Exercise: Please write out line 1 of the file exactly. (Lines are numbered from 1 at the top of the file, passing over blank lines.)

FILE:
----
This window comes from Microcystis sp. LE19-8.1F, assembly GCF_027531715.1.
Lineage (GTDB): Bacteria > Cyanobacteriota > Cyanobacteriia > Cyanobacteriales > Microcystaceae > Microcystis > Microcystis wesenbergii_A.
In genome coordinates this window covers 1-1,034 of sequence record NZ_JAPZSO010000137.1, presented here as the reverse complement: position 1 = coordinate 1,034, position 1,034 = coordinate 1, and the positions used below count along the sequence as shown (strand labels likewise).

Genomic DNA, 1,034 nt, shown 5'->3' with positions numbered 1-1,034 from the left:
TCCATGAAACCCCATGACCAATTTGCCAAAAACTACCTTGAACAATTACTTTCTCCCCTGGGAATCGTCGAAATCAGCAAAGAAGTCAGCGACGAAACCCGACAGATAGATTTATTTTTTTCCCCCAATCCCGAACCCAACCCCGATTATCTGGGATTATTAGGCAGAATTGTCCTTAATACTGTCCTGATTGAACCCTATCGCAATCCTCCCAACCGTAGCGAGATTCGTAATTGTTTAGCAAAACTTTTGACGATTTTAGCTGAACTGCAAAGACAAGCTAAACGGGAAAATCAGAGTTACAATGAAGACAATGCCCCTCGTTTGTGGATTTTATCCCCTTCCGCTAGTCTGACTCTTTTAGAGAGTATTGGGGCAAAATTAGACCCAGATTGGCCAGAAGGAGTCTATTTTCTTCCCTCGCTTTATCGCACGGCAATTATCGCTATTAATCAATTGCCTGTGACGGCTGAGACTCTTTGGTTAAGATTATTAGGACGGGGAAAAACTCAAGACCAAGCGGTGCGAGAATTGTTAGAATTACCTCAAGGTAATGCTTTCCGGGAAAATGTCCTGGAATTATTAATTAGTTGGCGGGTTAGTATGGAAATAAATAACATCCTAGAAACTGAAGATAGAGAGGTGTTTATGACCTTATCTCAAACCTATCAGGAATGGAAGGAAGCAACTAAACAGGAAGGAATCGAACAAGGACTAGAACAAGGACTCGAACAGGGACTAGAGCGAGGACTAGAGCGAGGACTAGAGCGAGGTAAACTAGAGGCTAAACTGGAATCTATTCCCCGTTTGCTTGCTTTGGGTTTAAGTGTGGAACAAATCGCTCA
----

This window comes from Microcystis sp. LE19-8.1F, assembly GCF_027531715.1.